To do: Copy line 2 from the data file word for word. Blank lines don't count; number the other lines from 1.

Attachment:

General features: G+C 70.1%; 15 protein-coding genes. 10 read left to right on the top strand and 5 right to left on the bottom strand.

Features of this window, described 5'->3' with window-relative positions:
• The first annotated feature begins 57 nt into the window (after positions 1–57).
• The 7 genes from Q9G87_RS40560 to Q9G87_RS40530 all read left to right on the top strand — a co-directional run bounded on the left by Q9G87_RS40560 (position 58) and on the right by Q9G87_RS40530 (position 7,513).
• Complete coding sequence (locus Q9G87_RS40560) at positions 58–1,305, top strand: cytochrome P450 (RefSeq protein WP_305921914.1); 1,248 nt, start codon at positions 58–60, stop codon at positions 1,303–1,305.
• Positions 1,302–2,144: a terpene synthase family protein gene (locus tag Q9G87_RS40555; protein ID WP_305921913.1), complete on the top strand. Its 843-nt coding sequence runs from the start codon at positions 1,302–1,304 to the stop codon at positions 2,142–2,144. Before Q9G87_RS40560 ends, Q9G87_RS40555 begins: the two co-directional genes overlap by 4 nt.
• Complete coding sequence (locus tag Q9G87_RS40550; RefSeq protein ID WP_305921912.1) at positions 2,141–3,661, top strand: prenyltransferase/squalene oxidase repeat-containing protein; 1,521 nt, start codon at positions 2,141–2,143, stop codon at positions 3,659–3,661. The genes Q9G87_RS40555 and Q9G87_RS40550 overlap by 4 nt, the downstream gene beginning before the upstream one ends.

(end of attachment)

Features of this window, described 5'->3' with window-relative positions: